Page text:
SAFE TO WORK ACT: The HEALS Act’s Tort Immunity Provision


By: Tia Combs

In the slew of hotly debated topics for provisions to be included within upcoming COVID-19 relief legislation, chambers of commerce and Republicans in Congress have consistently pushed for liability protections for businesses, health care providers, and schools from plaintiffs seeking damages related to COVID-19 exposure. Generally, such provisions would shield businesses and organizations that at least made reasonable efforts to protect against COVID-19 exposure, and that were not grossly negligent or willful in their misconduct. On the other hand, Democrats and unions are concerned that these protections will infringe upon employees’ due process rights and will severely limit situations in which they can recover for exposure to the virus.

The recently proposed Safe to Work Act, one piece of the Republican-backed Health, Economic Assistance, Liability Protection and Schools Act (the “HEALS” Act), seeks to curb liability for coronavirus exposure for businesses and individuals. Safe to Work Act, S.R. 4317, 116th Congress (2020). The Act seeks to curb suits for what it terms “coronavirus exposure actions.” This term is defined as a civil action brought by a person who has suffered personal injury or is at risk of suffering personal injury alleging actual, alleged, feared, or potential exposure to coronavirus occurring in the course of business, service, activity, or accommodation provided by an individual or entity after December 1, 2019 and before October 1, 2024 or such other date set by the Secretary of Health and Human Services under the Public Readiness and Emergency Preparedness Act (“PREP Act”).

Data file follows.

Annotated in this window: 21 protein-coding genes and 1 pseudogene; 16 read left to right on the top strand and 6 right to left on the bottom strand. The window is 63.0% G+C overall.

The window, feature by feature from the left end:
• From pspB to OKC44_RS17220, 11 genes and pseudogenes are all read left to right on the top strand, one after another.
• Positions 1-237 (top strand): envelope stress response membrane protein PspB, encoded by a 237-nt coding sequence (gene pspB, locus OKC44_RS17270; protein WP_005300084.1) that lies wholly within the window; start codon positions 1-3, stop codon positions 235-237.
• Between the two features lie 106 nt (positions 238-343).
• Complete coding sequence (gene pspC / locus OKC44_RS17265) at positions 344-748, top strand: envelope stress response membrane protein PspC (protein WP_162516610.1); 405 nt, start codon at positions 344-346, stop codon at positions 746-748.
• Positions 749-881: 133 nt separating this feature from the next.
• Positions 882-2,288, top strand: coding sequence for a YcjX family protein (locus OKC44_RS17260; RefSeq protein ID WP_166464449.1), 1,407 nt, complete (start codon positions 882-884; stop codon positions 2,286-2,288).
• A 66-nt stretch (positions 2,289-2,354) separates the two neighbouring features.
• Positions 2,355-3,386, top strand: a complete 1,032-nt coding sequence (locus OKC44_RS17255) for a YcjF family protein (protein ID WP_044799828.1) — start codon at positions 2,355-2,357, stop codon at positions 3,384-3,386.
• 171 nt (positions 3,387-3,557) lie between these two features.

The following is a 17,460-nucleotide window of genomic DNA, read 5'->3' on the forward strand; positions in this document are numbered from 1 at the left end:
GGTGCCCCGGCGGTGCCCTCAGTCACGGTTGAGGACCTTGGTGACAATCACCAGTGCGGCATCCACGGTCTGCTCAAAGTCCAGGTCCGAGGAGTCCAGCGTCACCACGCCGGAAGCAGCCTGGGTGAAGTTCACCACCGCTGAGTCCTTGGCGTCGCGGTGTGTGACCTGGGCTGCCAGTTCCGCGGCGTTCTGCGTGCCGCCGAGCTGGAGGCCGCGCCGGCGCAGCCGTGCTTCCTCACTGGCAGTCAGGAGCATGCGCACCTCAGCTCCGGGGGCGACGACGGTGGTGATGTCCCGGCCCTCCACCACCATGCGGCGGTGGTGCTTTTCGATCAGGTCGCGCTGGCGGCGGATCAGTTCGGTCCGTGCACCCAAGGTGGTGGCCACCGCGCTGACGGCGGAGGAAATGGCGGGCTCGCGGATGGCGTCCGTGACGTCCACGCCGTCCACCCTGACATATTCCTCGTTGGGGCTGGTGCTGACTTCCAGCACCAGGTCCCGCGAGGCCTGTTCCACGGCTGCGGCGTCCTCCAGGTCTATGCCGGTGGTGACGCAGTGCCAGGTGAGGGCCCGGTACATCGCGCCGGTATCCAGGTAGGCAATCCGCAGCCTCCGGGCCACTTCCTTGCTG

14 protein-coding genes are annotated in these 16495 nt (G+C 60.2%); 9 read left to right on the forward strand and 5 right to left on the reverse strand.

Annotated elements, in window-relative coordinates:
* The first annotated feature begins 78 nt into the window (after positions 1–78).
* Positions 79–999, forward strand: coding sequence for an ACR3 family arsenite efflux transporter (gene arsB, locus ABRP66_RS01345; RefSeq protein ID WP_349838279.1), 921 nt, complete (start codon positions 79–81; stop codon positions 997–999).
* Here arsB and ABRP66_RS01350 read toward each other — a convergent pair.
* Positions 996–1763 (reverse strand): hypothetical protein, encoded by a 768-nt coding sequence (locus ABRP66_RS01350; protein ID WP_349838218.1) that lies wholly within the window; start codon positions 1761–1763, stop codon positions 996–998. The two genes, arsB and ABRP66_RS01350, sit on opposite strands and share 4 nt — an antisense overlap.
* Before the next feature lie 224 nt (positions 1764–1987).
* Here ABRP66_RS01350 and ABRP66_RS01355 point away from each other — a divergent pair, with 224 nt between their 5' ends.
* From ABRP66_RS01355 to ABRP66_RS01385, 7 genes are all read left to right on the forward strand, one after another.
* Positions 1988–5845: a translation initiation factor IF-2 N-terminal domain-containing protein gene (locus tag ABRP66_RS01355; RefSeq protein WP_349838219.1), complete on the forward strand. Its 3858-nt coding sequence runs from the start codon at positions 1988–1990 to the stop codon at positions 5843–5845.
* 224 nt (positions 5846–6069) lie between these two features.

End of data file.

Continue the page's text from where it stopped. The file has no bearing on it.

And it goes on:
In particular, Section 122 of the Safe to Work Act provides that individuals or businesses cannot be liable for alleged exposure to coronavirus unless the plaintiff can prove by clear and convincing evidence that:

  • The defendant did not make reasonable efforts to comply with “applicable government standards and guidance” concerning exposure;
  • The defendant engaged in gross negligence or willful misconduct causing actual exposure to coronavirus; and
  • The actual exposure caused the personal injury to the plaintiff.

Further liability protection is found in Section 164 of the Act. Section 164 allows a defendant business, organization, or school to collect compensatory and punitive damages from a plaintiff if their claim was found to be “meritless.”

If this legislation passes, it will be interesting to note how it is enforced and whether or not it truly deters the litigation it seeks to prevent.

If you have questions or would like more information, please contact Tia Combs at